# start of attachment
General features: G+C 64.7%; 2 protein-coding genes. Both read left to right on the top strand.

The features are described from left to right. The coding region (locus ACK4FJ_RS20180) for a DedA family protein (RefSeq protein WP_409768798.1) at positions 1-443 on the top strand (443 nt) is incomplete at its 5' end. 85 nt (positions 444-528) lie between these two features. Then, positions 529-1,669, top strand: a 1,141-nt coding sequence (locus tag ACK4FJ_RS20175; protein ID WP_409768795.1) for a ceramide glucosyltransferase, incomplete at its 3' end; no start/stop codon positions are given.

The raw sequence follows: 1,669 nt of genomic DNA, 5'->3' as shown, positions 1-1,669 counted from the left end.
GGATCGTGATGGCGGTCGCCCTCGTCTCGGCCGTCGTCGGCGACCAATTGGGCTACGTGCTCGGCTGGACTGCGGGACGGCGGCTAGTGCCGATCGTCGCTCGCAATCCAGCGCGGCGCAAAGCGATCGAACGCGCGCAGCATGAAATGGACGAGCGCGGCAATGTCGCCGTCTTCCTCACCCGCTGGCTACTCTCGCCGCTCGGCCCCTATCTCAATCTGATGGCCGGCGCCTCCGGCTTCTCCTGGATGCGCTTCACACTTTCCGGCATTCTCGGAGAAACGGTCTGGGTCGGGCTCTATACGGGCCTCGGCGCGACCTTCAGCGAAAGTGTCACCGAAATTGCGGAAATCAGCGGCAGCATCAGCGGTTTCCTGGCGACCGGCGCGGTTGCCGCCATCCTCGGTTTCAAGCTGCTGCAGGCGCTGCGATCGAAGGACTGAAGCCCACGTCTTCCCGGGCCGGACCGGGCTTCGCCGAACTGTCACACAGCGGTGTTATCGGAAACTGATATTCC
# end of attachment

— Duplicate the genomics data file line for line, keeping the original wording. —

General features: G+C 64.7%; 2 protein-coding genes. Both read left to right on the top strand.

The features are described from left to right. The coding region (locus ACK4FJ_RS20180) for a DedA family protein (RefSeq protein WP_409768798.1) at positions 1-443 on the top strand (443 nt) is incomplete at its 5' end. 85 nt (positions 444-528) lie between these two features. Then, positions 529-1,669, top strand: a 1,141-nt coding sequence (locus tag ACK4FJ_RS20175; protein ID WP_409768795.1) for a ceramide glucosyltransferase, incomplete at its 3' end; no start/stop codon positions are given.

The raw sequence follows: 1,669 nt of genomic DNA, 5'->3' as shown, positions 1-1,669 counted from the left end.
GGATCGTGATGGCGGTCGCCCTCGTCTCGGCCGTCGTCGGCGACCAATTGGGCTACGTGCTCGGCTGGACTGCGGGACGGCGGCTAGTGCCGATCGTCGCTCGCAATCCAGCGCGGCGCAAAGCGATCGAACGCGCGCAGCATGAAATGGACGAGCGCGGCAATGTCGCCGTCTTCCTCACCCGCTGGCTACTCTCGCCGCTCGGCCCCTATCTCAATCTGATGGCCGGCGCCTCCGGCTTCTCCTGGATGCGCTTCACACTTTCCGGCATTCTCGGAGAAACGGTCTGGGTCGGGCTCTATACGGGCCTCGGCGCGACCTTCAGCGAAAGTGTCACCGAAATTGCGGAAATCAGCGGCAGCATCAGCGGTTTCCTGGCGACCGGCGCGGTTGCCGCCATCCTCGGTTTCAAGCTGCTGCAGGCGCTGCGATCGAAGGACTGAAGCCCACGTCTTCCCGGGCCGGACCGGGCTTCGCCGAACTGTCACACAGCGGTGTTATCGGAAACTGATATTCC